My impression of the Artesia makeshift detention center is that it is a due process travesty.  Is it really coincidence that a detention center was set up overnight in the middle of nowhere where the closest immigration lawyer or non-profit (which by the way can’t provide direct representation) is 3+ hours away?  In the few weeks it has been in operation, there have been no non-profits doing legal orientation programs, there are no non-profits that provide direct representation to those detained there and asylum interviews and hearings are happening so fast and are so short that even the most diligent detainees can’t get counsel fast enough to be advised before they are interviewed or are given any meaningful opportunity to tell their stories.  It appears the government is paying lip service to due process and just going through the statutory and regulatory requirements as fast as possible so they can give a semblance of compliance while the airplane to central America is warming its engines in nearby Roswell.  This is the same as a child being asked to clean his room, and he stuffs everything under the bed to “comply” with the command and ends up making it worse, except in our cases it’s not a matter of putting dirty laundry in the hamper, it’s women and children that can get killed if returned home.  As a father of three small children, I can’t help the kids’ analogies.

To make matters worse, Congress is using the crisis as an attempt to roll back well-established asylum protections.  Yesterday, Dree Collopy wrote about the horrendous legislation being proposed by Congressman Bob Goodlatte (R-VA) that would undermine critical protections for refugees and asylum-seekers.  As bad as the current system is, Congress can make it worse.  The Capital Area Immigrants Rights Coalition has a good summary of the legislation and provides a quick link to contact Congress.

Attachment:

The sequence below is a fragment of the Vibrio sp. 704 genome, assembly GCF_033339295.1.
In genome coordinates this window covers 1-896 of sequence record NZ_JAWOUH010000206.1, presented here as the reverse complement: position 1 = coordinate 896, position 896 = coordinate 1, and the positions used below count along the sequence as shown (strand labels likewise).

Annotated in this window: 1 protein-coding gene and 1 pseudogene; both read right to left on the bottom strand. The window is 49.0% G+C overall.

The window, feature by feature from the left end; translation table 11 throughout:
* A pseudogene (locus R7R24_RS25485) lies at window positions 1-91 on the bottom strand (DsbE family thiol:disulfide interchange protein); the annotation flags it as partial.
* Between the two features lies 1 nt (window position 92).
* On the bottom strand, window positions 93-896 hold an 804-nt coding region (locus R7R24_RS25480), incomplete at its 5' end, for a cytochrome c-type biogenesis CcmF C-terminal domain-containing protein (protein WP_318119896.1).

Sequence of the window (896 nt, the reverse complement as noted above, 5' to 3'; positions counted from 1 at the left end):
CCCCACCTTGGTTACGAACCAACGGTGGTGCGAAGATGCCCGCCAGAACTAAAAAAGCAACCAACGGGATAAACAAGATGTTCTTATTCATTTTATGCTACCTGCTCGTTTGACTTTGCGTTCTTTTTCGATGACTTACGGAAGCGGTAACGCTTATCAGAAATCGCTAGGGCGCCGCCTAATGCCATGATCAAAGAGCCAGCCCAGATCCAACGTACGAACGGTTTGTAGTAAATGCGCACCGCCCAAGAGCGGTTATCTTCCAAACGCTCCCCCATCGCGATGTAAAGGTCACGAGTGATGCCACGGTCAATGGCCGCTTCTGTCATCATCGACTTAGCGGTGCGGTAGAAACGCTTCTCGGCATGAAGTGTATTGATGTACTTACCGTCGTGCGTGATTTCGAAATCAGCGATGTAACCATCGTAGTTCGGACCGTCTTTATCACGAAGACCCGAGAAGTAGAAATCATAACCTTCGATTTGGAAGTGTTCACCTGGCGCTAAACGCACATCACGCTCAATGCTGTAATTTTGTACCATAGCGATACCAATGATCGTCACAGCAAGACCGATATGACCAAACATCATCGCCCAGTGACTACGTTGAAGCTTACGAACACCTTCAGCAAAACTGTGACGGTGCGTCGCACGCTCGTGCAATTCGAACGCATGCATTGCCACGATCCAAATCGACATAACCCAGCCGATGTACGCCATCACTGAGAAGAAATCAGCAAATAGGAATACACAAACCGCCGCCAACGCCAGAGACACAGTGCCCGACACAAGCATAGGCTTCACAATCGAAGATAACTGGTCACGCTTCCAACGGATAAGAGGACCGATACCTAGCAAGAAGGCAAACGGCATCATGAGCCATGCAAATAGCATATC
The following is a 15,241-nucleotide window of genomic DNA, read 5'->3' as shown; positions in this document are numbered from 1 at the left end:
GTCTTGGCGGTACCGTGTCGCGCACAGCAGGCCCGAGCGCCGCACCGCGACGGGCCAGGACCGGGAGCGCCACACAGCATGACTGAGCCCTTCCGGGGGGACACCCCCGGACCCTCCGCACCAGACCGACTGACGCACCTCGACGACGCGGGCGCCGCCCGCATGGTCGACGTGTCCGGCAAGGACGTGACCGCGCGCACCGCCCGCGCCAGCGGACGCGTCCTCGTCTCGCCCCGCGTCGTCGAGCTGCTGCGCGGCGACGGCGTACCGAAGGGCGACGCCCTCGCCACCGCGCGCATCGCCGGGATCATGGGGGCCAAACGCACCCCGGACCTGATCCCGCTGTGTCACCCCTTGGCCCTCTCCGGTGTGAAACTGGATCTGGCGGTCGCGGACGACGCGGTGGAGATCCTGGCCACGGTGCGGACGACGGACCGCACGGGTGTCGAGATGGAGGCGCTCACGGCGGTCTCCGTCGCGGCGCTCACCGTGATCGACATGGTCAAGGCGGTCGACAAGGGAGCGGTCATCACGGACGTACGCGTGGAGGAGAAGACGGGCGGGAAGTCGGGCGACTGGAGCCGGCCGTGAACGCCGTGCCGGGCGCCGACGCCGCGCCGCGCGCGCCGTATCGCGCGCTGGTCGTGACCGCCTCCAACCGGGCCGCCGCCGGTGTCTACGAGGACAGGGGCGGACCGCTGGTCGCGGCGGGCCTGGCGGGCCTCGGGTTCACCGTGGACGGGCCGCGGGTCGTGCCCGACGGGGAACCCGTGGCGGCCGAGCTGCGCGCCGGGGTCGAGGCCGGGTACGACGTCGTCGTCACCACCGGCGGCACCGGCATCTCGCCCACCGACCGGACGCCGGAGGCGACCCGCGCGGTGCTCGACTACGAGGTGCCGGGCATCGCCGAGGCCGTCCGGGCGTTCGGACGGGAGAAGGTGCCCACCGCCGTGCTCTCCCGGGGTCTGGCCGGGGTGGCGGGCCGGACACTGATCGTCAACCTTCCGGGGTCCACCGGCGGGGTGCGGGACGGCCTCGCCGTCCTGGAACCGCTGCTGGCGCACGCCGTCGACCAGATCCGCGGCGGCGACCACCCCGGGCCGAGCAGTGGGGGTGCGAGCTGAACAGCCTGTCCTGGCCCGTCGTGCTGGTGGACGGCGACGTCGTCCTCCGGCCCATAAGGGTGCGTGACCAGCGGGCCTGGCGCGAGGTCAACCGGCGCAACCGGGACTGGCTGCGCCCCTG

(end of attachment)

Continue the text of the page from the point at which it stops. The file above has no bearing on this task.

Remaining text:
Thanks to Olsi for representing families in Artesia and sharing their story with the world.

We will keep you informed about pro bono opportunities and donation opportunities as this crisis continues to unfold.

 

The Obama Administration’s Border Disaster

30 Jun

kids

Media reports over the weekend indicate that the Obama administration is reacting in the worst way possible to the influx of unaccompanied minors along the Southwest Border.  As the prospect of comprehensive immigration reform dies and leading House GOP members call for removal of Deferred Action for Childhood Arrivals (DACA) grantees, the administration, once again, seeks to placate the most anti-immigrant portions of the population.  Such a move is consistent with the administration’s long-held, and far too long stuck to, policy of ratcheting up enforcement to appeal to the nativists in the House GOP, hoping that this show of good faith would get them to support CIR.  Well, that strategy has not worked ever, yet the administration has chosen to stick with it, even though it means causing untold hardship to children fleeing horrific conditions in their home countries.

The Southwest border has once again become a focal point for the immigration debate.  Since October, over 52,000 unaccompanied minors have been apprehended by U.S. Customs and Border Protection.  Most of these children are from El Salvador, Honduras and Guatemala, where gang violence, extreme poverty and broken homes force kids to make the very dangerous journey to the U.S.  Many of these children have a parent in the U.S., who may or may not be here legally.  And many of these children may have learned that, if you make it to the U.S., you have a chance of staying.  But what is clear is that it is conditions in their home countries that are driving these kids out of their homes and across deserts and rivers.  The know-nothing chorus on FOX News has bleated that the arrival of so many children means that the border is not secure, that the administration has encouraged these children to come to the U.S., and that these children represent a danger to America.  Meanwhile, CBP is overwhelmed with these children.  However, rather than following the law which requires a careful and humane screening process, CBP has embarked on tactics to convince these children to turn back around.  A recent lawsuit against CBP by the ACLU asserts that children are being held in horrific conditions, pressured to go home, and subjected to casual violence.